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Specs, specs, and specs! It's quite common for international business negotiators to use lots of numerical details. Each of these details must be precisely communicated for both sides of the negotiation to make a good working deal. It makes sense that a business English class should have at least one such activity of working with lots of technical numbers. "The Tractor Deal" certainly gives this kind of practice.
The Most Useful American Business Words: Here's a list that will come in handy for any student enrolled in an English as a Second Language (ESL) School.
What methodologists and teachers consider differentiates Business English from General English has obvious implications on how Business English is taught, along with the dominant approaches in English language teaching at any given time.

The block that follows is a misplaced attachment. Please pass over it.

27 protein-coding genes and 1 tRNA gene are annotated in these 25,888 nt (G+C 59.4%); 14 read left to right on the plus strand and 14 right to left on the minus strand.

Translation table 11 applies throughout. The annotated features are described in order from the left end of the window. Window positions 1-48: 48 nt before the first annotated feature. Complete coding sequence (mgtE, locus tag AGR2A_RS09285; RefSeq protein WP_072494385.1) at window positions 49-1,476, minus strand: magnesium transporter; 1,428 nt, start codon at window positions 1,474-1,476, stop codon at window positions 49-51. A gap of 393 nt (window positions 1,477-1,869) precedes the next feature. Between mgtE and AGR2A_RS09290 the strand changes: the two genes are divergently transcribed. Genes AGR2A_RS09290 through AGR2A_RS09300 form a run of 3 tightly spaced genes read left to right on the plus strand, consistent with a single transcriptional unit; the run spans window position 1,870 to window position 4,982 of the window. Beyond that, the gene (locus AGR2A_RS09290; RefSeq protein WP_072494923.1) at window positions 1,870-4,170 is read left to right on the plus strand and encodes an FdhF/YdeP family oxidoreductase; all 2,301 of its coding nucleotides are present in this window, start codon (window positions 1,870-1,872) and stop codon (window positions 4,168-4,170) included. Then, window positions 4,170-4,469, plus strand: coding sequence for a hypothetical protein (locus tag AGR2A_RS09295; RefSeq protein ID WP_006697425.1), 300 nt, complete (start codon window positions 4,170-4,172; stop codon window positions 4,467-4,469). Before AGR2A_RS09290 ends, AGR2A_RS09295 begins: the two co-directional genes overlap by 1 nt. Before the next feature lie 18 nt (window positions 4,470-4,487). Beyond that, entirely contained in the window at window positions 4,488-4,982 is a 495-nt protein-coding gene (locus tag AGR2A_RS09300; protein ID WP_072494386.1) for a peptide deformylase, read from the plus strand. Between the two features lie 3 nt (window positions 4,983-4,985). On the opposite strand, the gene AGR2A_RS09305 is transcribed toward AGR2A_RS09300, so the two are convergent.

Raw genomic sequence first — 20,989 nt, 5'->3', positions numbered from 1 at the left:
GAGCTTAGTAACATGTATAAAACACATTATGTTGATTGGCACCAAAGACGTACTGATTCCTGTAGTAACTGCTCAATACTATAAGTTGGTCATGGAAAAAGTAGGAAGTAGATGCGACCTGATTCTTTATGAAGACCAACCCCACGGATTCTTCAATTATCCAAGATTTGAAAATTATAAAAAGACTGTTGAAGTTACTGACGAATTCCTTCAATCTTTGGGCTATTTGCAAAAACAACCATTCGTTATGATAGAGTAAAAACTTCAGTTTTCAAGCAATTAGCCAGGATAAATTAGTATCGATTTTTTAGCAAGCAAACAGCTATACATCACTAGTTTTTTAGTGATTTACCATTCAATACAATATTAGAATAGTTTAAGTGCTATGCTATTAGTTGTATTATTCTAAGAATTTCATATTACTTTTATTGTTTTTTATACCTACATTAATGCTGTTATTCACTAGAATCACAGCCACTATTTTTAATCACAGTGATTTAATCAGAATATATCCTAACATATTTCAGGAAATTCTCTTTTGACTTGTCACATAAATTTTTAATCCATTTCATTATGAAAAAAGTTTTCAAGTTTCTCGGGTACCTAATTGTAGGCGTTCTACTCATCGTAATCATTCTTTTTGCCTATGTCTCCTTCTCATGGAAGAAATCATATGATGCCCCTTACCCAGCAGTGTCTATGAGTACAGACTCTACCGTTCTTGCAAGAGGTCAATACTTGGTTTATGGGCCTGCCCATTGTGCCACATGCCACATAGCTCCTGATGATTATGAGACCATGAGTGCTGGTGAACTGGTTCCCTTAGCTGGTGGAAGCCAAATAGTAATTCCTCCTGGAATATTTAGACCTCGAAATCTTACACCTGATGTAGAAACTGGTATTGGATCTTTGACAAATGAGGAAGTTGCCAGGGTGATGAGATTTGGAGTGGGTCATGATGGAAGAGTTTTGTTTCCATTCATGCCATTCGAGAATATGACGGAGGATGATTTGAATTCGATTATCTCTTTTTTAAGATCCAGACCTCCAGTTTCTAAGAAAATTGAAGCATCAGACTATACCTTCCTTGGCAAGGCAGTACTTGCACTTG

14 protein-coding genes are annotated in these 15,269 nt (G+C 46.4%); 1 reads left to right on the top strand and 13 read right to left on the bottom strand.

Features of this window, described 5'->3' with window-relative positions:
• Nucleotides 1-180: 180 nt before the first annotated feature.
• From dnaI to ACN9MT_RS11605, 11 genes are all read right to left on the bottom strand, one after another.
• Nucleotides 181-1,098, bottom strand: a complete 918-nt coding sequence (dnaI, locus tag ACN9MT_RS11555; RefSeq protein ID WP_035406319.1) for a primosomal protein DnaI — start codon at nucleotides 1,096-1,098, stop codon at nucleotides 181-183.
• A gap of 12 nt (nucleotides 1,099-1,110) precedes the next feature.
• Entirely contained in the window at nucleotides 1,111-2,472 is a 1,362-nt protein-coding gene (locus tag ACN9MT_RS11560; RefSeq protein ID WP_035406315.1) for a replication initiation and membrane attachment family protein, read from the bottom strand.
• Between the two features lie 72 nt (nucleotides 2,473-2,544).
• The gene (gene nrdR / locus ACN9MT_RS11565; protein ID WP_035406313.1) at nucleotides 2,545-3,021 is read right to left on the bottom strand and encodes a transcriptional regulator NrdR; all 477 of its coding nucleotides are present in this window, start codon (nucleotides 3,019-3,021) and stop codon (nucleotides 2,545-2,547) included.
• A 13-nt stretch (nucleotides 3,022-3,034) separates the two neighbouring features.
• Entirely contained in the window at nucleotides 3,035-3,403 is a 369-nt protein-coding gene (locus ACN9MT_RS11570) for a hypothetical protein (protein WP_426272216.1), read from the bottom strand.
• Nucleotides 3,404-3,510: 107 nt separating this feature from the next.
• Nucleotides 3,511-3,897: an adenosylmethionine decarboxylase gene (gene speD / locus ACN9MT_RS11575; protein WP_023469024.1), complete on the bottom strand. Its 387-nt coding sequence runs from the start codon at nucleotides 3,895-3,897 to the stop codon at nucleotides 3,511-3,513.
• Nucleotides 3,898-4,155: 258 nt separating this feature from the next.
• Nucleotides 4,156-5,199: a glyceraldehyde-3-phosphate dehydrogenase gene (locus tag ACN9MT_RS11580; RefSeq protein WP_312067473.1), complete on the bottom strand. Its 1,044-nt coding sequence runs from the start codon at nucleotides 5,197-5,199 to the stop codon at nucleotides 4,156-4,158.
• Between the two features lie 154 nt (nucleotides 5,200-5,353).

I recently overheard a conversation between a trainer and one of their participants, who was asking how the trainer had got into the role. I was a little shocked when the participant said, "It just surprises me a little as you're not particularly dynamic are you?" Putting aside that individual's perception of the trainer, the comment begged the question, "What makes a great trainer?"
We should start by asking what is English for finance? It is the learning of English specifically geared towards accounting, finance, auditing or whatever area of finance you need to learn. The next question could be how is learning English for finance different from learning general English or business English?
Our student is a little nervous about the course he’s about to start. English is all very well, and he can see why the boss has insisted he go to these lessons, but it’s so complicated. He’s heard it on the TV and even at the cinema, and there are words that are familiar to him: coca-cola, Microsoft, Tony Blair, Love, Yes, No and some swearing! But he’s heard that there’s a lot of irregularity in the language – it’s not as structured and formal a